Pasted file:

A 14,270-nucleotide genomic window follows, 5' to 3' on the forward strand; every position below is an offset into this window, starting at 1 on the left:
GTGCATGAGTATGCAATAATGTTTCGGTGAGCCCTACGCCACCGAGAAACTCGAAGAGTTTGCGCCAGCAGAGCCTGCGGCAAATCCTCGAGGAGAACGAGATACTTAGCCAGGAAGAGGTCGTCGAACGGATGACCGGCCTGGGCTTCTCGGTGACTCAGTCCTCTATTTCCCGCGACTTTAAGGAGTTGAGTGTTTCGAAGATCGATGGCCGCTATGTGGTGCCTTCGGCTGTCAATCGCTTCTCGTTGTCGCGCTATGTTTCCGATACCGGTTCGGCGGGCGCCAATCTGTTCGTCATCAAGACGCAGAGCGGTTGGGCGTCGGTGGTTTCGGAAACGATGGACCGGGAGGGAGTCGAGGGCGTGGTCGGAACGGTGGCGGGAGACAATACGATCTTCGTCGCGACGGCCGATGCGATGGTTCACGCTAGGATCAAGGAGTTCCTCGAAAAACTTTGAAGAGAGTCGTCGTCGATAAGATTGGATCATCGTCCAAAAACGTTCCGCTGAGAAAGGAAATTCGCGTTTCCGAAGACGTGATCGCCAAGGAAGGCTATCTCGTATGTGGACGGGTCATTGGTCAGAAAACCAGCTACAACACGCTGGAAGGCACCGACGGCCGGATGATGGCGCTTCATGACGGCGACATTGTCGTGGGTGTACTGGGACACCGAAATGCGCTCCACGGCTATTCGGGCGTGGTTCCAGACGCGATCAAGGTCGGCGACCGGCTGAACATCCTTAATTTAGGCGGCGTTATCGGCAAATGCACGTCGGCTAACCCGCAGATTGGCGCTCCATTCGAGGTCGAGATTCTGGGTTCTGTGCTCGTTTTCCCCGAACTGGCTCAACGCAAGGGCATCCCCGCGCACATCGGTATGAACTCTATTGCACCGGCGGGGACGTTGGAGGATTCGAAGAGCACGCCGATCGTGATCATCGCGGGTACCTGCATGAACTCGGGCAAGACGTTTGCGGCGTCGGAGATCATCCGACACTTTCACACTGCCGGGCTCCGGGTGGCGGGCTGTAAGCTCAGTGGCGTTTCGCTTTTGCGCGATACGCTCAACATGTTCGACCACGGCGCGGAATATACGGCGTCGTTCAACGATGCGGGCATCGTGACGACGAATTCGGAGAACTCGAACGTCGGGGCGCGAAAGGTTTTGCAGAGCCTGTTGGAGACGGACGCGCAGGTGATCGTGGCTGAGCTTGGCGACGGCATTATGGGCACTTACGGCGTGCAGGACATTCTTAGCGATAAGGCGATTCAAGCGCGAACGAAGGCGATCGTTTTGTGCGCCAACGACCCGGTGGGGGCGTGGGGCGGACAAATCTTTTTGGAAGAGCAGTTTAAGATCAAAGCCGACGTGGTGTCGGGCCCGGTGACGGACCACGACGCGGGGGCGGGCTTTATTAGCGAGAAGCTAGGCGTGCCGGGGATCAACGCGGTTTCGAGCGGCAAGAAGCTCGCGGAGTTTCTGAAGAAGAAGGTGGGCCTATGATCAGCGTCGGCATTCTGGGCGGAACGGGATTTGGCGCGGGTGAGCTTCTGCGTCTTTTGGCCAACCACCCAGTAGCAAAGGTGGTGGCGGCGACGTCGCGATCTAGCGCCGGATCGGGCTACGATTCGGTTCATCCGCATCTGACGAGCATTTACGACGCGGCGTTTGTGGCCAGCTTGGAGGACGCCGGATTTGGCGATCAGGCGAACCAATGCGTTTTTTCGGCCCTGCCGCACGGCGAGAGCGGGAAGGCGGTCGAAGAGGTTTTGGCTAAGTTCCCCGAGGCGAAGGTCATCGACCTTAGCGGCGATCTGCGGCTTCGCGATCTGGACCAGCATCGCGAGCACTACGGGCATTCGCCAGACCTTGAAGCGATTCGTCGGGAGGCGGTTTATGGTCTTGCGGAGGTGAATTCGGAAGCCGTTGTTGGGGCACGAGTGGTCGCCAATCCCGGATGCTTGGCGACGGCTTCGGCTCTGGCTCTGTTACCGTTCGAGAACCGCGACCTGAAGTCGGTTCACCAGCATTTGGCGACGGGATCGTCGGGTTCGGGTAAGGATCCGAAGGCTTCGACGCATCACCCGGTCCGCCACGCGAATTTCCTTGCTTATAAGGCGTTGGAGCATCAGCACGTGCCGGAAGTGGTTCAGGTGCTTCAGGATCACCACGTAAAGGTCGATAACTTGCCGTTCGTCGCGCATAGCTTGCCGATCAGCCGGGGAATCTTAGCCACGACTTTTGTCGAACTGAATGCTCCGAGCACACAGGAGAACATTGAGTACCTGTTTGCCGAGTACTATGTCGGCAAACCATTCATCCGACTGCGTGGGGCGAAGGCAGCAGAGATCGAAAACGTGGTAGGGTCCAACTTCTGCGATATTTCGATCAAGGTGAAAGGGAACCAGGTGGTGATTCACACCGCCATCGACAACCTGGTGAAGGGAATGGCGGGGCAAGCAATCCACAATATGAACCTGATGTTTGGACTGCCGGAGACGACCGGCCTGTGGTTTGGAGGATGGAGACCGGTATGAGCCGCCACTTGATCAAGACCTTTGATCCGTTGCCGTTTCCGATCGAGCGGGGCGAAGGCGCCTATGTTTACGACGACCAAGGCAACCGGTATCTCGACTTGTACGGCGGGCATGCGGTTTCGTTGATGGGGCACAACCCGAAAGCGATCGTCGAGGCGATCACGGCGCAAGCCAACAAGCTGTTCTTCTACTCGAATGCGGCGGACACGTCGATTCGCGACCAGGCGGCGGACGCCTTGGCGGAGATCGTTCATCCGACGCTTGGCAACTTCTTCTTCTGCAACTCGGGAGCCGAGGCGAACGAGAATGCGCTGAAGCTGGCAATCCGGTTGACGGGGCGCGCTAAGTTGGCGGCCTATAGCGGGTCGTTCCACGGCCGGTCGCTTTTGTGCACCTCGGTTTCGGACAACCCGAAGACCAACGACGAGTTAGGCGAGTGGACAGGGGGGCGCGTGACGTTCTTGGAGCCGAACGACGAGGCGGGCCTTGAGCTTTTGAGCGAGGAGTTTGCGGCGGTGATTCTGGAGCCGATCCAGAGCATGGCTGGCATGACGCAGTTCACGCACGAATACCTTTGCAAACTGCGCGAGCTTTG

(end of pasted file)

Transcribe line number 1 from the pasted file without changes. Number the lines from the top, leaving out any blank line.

A 14,270-nucleotide genomic window follows, 5' to 3' on the forward strand; every position below is an offset into this window, starting at 1 on the left: